Fitch upgrades Ukrzaliznytsia to 'B' on sovereign rating action
Fitch Ratings has upgraded JSC Ukrzaliznytsia Long-Term Foreign- and Local-Currency Issuer Default Ratings (IDRs) to 'B' from 'B-', according to a report on the rating agency's website.
"The rating action follows the upgrade of Ukraine's ratings," it says.
"Under Fitch's Government-Related Entity (GRE) Criteria, Ukrzaliznytsia's score of 27.5 is unchanged and stems from a very strong assessment of the legal status, ownership and support due to state full ownership and control and moderate support track record and expectations by the Ukrainian state. The state provides guarantees on some of the company's external debt contracted from international financial institutions (IFIs) and used to treat UR's external debt as quasi-sovereign, as evidenced in 2016, when the company's eurobonds were included in the perimeter of debt restructuring led by the national government," Fitch said.
"The score also reflects moderate socio-political and strong financial implications of default. Fitch believes that Ukrzaliznytsia's potential default might lead to some service disruptions, but not of an irreparable nature, and not necessarily conducive for significant political and economic repercussions for the national government. At the same time Fitch considers a default of Ukrzaliznytsia on external obligations as potentially harmful to Ukraine, as it could lead to exacerbation of reputational risk for the state. Both Ukrzaliznytsia and the national treasury tap international capital markets for debt funding, as well as using loans and financial aid from the IFIs," according to the document.
"Ukrzaliznytsia's 'b' Standalone Credit Profile (SCP) factors our assessment of revenue defensibility as weaker, operating risk as midrange, and financial profile as weaker. SCP is supported by the company's position as the monopoly owner and operator of the rail infrastructure and by the expected decline in the debt burden and projected stabilization of the company's financial profile under our rating case scenario," it says.
"Fitch forecasts Ukrzaliznytsia revenue to grow at a CAGR of 6.4% in 2019-2023 (2014-2018: CAGR 11%), above UAH 100 billion mark in 2020 from UAH 85 billion in 2018, underpinned primarily by rising freight volumes. Revenue growth is linked to projected economic recovery: according to Fitch's forecast Ukraine's real GDP will grow at about 3.2-3.5% year-on-year in 2019-2021. Expected growth in freight turnover will be additionally supported by instituted tariff regulation changes, as since end-2018 Ukrzaliznytsia employs automatically adjusted tariff using PPI-linked indexing for cargo railcars rental. Nonetheless, overall Ukrzaliznytsia's revenue defensibility remains fragile and prone to volatility, associated with commodity markets risk, FX risk, limited geographical diversification, and marked exposure to Ukraine's economic and operating environment," the report says.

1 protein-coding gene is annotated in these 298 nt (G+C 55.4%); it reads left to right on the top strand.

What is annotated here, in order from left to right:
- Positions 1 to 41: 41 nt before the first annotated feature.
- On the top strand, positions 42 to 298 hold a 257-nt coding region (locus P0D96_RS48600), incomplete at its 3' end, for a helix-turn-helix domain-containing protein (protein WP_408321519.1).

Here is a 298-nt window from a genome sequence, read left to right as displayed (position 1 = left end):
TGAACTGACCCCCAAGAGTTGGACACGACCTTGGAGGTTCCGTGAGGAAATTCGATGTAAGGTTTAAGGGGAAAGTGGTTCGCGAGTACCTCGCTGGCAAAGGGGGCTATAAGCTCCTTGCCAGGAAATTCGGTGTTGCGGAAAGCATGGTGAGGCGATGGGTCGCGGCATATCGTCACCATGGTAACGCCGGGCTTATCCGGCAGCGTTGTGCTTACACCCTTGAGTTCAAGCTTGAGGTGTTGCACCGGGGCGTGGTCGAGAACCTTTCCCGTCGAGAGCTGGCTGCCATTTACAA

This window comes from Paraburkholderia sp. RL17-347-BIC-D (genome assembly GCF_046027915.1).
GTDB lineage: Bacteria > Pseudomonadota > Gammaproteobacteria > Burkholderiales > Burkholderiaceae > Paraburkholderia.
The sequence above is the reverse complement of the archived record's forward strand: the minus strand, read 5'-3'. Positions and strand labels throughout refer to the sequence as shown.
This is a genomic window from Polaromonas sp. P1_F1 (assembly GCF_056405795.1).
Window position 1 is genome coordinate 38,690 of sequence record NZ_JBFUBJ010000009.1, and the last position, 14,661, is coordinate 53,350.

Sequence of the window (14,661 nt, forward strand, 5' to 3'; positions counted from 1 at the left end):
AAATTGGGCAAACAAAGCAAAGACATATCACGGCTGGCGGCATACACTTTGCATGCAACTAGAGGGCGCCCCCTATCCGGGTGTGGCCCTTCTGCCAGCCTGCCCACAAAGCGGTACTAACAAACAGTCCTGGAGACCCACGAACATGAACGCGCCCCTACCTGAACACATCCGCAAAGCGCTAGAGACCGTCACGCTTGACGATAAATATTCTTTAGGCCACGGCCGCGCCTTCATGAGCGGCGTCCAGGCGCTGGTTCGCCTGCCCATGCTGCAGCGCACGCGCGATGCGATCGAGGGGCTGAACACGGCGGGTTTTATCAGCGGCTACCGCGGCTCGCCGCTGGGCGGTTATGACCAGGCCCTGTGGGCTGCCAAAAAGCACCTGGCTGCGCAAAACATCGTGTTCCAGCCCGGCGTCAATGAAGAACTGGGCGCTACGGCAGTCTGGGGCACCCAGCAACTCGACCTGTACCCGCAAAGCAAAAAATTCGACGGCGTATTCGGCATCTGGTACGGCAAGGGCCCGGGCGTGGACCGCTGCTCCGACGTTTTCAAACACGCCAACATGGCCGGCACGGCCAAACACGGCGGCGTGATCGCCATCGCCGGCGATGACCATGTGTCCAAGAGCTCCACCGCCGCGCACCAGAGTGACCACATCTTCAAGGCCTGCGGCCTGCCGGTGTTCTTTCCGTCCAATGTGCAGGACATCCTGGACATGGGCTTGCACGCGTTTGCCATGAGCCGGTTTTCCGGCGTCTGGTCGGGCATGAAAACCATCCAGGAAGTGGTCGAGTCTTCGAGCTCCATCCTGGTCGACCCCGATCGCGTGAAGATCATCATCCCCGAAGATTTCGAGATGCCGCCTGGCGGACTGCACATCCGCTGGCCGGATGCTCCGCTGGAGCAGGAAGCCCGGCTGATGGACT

"Ukrzaliznytsia's costs are relatively predictable as two-thirds of them, at UAH 53 billion at end-2018, are represented by wages and depreciation. Despite projected salary increases, highly influenced by national government policy goals aimed at improving disposable income, continued efficiency improvement measures and headcount reduction should in our view keep staff costs at a manageable and predictable level over the forecasted period of 2019-2023. Fitch expects Ukrzaliznytsia to cope with rising energy (electricity and fuel) costs, passing the increases to customers, as the tariff system development accommodates. We also expect UR will adhere to capex implementation plan with most of projected capex be self-funded," Fitch experts stated.
"Ukrzaliznytsia's leverage was moderately with net debt/Fitch calculated EBITDA reducing to 2x in 2018 from 3x in 2014. In our rating case, we project net debt/Fitch calculated EBITDA to gradually improve to about 1x over the medium term. Fitch expects UR to restore its free cash flow (FCF) capacity with FCF margin rebounding to about 3-5% of revenue over the medium term (2018: negative 2.6%). FCF margin's deterioration in 2018 was driven by material increase in capex to UAH 15 billion (2017: UAH 10.9 billion), underpinned by acquisition of new locomotive stock and capital modernization of the rolling stock along with upgrading of rail lines," the report says.
"Fitch's assessment of Ukrzaliznytsia's liquidity profile is weaker. The company's liquidity cushion at end-2018 was 0.07, remaining below our guidance of 0.33, necessary for a neutral assessment. Nonetheless, with its recent Eurobond issue the company materially eased refinancing pressure on expected repayment of $300 million in H2, 2019 and subsequent $100 million in both 2020 and 2021 as per the re-profiled 2018 eurobond scheduled maturity. Ukrzaliznytsia's Fitch calculated total debt was UAH 33.5 billion at end-2018 (2017: UAH 34.2 billion), with 92% of the debt stock bearing FX-risk," it says.